I usually work outside because the generator is cut off at 7 a.m., so the limited light in my room is not sufficient to stare at a computer all day unless I want to be blind when I return home. It is usually cooler outside than inside anyway and Juanita has wonderful porches. I have been feeling the stress of not producing the written strategic plan as quickly as desired until it dawned on me today that the plan could be finished at home if it needed to be. My Bromley girls, however were here before me for only a brief period. For those of you who are familiar with me and my lists and my plans…I know! I must sound like an alien!
When my computer battery ran out, I headed off to Bromley. Nathaniel and I stopped for fuel at a small roadside stand where 4 glass gallon jars of gas were funneled into the running car while I prayed we would not blow up.
When I got to Bromley, I received tomes of letters. The girls keep asking me for more names of people to write to, so if any of you would like to receive a letter, please email me! Right now, my melting brain comes up with a few names that (sorry!) will probably receive a million letters apiece.
Every time I walk in the door, the little ones all latch on to me, literally holding whatever they can- my hand, my elbow, my pants, my shirt- and we walk around together as one little bunch of grapes. I love it. The older ones come to hug me and wait until the little one dissipate to come sit beside me or just hold my hand.
I try to arrive near the end of their school day so as not to be too much of a disruption. Today we went upstairs to the empty dorm room and played ball since it was dumping rain outside.
Earlier, on the way to Bromley, Nathaniel drove me to Duala market, a big muddy puddle of muck with hundreds of street vendors selling everything from yams to plastic buckets and rusted car parts. He knew just the place to take me for composition books, or copy books as the students call them. I got 48 books for $10, so that I could actually give each girl a book to keep for use a journal. Tomorrow, I will buy more if I can. At 2 p.m., I taught a writing class that was supposed to be optional for juniors or seniors but every two seconds the door opened with another student dragging a desk in until the room was bursting at the seams. This was an optional, after-school class, mind you.
The focus for today was journaling, where I explained they could write whatever was on their mind, draw pictures, collect wild flowers, and write letters. We then moved on to "story starters." I had them all write one sentence to begin any story of their choosing. Most of them were very conservative like, "I love the Bromley Mission School," or "Today I walked to the market." I did get one, "Today was the best day of my life."
When I explained that their stories could go wherever they wanted them to go, that there were no rules in this type of writing, that their imaginations were an endless ocean of adventure and magic, I silenced the room. Big, incredulous eyes stared back at me, and as my Dad always says when we are thinking hard, "I could smell the smoke burning."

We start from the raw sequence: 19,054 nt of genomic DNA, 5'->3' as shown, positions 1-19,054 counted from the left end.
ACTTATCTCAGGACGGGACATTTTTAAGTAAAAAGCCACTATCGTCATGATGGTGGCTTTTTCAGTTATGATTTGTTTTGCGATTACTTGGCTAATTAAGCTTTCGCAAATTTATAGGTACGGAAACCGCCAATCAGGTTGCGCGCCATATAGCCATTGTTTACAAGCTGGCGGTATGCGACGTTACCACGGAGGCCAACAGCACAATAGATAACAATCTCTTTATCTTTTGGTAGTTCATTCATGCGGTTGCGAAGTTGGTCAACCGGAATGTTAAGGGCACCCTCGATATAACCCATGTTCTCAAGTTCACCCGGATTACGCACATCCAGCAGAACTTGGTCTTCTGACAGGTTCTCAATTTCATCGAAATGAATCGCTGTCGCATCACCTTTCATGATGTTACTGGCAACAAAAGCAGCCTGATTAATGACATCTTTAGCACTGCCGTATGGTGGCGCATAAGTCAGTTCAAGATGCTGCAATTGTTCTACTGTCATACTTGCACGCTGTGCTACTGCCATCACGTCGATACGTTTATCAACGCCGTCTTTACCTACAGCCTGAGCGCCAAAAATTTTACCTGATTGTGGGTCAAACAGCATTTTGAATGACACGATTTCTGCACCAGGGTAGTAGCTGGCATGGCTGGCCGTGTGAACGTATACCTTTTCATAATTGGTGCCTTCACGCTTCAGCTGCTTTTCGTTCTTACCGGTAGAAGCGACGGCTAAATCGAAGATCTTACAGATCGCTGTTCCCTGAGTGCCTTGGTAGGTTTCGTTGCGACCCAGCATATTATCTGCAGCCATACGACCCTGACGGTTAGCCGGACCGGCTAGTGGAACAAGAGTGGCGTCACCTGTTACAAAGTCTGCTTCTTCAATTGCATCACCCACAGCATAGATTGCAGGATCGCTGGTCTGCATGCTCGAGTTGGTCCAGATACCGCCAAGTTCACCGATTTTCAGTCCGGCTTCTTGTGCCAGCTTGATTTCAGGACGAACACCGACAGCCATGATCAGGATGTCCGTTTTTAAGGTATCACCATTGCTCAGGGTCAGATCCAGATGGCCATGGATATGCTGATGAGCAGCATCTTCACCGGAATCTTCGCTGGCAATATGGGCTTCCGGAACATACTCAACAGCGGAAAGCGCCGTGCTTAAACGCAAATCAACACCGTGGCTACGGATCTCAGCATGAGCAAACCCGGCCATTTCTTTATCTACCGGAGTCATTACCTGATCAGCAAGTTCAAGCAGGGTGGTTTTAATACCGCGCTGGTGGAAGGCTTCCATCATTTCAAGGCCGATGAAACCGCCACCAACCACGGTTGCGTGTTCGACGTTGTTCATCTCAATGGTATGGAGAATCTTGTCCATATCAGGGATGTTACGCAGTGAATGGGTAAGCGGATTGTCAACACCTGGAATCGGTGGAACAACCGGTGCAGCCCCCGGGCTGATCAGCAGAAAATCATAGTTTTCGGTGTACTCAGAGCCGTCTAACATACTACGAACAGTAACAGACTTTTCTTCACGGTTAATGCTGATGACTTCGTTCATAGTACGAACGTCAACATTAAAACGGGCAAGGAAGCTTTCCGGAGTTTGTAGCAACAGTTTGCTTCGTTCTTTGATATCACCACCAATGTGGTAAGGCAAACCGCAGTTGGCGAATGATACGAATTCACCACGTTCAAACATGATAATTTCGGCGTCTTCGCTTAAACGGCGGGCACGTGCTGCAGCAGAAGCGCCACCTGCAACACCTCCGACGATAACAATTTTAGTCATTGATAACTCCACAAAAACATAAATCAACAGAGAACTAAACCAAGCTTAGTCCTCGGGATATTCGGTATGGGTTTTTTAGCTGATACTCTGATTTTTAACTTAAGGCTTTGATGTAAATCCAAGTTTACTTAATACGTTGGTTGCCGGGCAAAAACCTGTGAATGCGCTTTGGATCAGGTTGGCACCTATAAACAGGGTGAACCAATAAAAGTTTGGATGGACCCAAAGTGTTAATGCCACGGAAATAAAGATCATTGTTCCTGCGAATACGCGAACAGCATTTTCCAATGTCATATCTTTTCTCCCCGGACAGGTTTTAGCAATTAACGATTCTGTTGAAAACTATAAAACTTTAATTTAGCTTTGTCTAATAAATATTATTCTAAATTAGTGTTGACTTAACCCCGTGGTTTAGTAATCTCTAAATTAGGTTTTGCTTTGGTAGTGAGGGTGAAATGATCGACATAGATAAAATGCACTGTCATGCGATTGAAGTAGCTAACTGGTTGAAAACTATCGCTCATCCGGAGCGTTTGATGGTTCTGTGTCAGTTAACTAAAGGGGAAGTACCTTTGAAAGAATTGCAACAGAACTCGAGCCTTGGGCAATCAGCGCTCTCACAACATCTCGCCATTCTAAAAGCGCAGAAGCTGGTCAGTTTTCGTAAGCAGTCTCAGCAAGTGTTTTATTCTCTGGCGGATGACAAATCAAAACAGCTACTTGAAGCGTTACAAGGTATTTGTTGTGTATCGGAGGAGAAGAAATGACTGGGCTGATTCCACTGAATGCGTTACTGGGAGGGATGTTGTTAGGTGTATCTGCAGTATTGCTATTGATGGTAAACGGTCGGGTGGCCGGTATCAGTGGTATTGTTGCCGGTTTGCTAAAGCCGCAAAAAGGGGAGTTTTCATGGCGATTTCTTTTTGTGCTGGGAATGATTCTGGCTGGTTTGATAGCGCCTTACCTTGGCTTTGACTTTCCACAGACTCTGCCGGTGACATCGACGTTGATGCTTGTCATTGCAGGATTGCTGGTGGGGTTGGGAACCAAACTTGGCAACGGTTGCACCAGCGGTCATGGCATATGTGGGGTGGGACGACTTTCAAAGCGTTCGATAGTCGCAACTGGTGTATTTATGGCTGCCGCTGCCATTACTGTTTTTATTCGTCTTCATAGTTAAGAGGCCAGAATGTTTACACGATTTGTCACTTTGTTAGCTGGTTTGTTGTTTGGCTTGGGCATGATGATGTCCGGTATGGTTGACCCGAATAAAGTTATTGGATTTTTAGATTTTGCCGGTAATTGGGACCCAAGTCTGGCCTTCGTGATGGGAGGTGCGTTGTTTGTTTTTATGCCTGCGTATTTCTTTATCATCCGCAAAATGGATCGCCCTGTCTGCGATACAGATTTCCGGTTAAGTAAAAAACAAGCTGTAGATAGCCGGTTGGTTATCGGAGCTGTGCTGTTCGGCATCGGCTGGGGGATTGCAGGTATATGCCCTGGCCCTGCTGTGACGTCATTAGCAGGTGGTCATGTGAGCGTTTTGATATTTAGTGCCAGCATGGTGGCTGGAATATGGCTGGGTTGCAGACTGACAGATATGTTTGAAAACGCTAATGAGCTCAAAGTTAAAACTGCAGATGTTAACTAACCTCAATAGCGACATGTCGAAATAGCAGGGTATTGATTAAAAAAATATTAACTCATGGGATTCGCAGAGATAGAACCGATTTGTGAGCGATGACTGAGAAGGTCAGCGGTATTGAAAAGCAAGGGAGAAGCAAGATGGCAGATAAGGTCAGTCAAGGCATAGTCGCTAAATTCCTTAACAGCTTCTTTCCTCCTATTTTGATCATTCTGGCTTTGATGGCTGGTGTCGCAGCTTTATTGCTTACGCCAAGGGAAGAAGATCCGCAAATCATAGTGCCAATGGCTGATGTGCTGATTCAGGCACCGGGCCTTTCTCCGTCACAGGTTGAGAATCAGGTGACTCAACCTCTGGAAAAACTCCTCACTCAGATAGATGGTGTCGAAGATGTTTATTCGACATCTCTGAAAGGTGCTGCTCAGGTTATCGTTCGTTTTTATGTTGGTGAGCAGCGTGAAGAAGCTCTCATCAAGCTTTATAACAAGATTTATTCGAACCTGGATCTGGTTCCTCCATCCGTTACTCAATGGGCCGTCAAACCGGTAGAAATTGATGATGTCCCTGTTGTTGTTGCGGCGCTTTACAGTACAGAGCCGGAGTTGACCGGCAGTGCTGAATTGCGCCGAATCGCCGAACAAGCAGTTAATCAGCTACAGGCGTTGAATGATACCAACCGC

They especially loved the idea of no rules, which ironically made them do whatever I asked them to do. I always said they could pick and choose from the writing suggestions I wrote on the chalkboard, but they all stayed long after their dinner bell until I had to physically remove myself so they would not go to bed hungry. I told them we could start a writing group that they could continue even after I return to the US. I cannot wait to read what they wrote tomorrow.
These girls are so hungry for knowledge, the expansion of the horizons in their narrow worlds, brand new possibilities for their futures and any and all attention we anyone gives them. As Neil, 17, said on our last mission trip, "these kids don’t even have textbooks and we complain that we have too much homework."
Yesterday, my little friend Billie came bursting in my room after school to show me his Batman costume. I didn’t even know they celebrated Halloween in this way, but apparently it is just school parties- no trick-or-treating, which is a very bizarre tradition, when you step onto another continent and consider. We played football (soccer) in the driveway, which was quite comical as I was wearing flip-flops.
We then went for another walk outside the compound gates. Everyone knows me now (probably as the crazy white lady who waves to every single person she passes). Just as we were about to re-enter the compound, the older lady I pass every day, who calls me "daughter" and is always dressed in the most vibrant colors, handed me a rather heavy plastic bag. This woman, who sat on a stool in a mud shack all day, selling a few items to the rare passer-by, had given me a bag stuffed with beautiful yellow plantains. I have learned from a previous mistake that it is insulting to politely say, "Oh, no, I couldn’t," so I thanked her profusely and huge tears dripped down my cheeks when I walked away. Liberia remains a place of pure emotions openly shared, of overflowing hope and of kindness like none I have ever encountered.
I am writing in near darkness now on pad and paper, waiting for the generator, so I must stop. I will close my eyes, see the African faces I love, and find light.